A slang term for an archaeological field technician.

Basically, a shovel bum is the base "digger" level in the CRM archaeology employment hierarchy. Most of these people have spent years obtaining a B.A. in Anthropology, including taking a summer to attend an archaeological field school, in order to be qualified for this job. The shovel bums job usually is a temporary position (complete without benefits), that involves lots of digging and walking in rural and sometimes wild areas. The job can be grueling and there is always the threat of such things as sunburn, ticks, broken ankles, snakebites, and the like.

The average shovel bum wears old torn clothing, including either jeans or BDU pants, hats, boots, t-shirt, and a flannel shirt, if it's cold out. In the evenings, the shovel bum goes back to the hotel and lives off of the per diem supplied by the contract company that hired him/her.

In the evening, the shovel bum will either eat out or dine on an amazing diet comprised of one pot cooking techniques using either a camp stove or a hot pot. Ramen and other easy and cheap noodle dishes are always popular. The key to the shovel bum diet is eating in a manner that maximizes the per diem so they have extra money over their paycheck to spend on more important things than mere food. For most shovel bums, this would be booze and cigarettes. It is not uncommon for a shovel bum to pass out in the back of a pickup truck and wake up the next morning in the wrong county, or to pass on buying an essential tool, like a compass, because the bum would rather spend it on cheap beer. It is also not uncommon for a shovel bum to blow his entire week's per diem on booze and smokes during the first night, thus ensuring a long period of bumming food off of coworkers.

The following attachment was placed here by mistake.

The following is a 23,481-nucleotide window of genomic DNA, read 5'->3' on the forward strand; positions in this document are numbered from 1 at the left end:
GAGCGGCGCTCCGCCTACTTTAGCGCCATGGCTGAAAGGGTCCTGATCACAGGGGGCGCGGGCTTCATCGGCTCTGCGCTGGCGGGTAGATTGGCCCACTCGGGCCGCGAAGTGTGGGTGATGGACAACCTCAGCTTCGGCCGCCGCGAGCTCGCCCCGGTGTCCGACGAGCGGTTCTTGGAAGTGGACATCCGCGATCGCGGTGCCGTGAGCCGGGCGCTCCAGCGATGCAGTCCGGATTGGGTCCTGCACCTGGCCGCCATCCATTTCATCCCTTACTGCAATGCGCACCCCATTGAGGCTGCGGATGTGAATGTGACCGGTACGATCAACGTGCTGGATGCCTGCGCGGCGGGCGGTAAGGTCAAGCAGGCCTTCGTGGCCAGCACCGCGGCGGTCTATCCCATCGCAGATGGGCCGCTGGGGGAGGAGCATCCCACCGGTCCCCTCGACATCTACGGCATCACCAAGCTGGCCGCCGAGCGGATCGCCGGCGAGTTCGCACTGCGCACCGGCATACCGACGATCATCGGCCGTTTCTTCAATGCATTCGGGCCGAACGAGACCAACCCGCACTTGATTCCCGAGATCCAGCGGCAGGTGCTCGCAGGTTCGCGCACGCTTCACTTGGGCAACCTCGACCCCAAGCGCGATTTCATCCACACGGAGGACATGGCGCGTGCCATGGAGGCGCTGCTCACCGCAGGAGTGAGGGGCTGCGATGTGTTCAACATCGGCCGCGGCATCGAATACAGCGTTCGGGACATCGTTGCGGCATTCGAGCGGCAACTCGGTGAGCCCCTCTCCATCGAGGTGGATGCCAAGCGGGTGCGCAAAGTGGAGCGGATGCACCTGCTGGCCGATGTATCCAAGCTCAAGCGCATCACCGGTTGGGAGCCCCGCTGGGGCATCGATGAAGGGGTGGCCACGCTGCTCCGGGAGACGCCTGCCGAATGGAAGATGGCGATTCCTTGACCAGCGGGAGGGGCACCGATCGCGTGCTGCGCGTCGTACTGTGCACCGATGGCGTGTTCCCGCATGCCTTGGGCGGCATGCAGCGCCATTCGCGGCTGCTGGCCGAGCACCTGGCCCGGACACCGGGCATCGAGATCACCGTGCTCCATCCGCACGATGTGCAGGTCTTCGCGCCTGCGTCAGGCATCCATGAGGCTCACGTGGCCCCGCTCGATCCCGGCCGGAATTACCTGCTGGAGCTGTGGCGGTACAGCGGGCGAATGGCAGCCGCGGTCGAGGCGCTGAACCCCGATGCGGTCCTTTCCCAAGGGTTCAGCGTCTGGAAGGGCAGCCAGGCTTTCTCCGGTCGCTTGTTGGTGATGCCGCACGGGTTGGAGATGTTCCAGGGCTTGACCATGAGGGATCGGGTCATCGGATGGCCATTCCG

There is a particular subset of the shovel bum, usually those that do the one pot cooking, that don't go out after dinner, but instead choose to isolate themselves in their hotel room, not to emerge until the next work day.

While most shovel bums either work their way up in rank to that of field supervisor or even project director, some remain shovel bums well into their forties. Because of the natural wear and tear that this job puts on a person's body, these people look about 20 years older than they actually are. The first thing to go on a shovel bum is either the knees, from all the kneeling, or the sanity.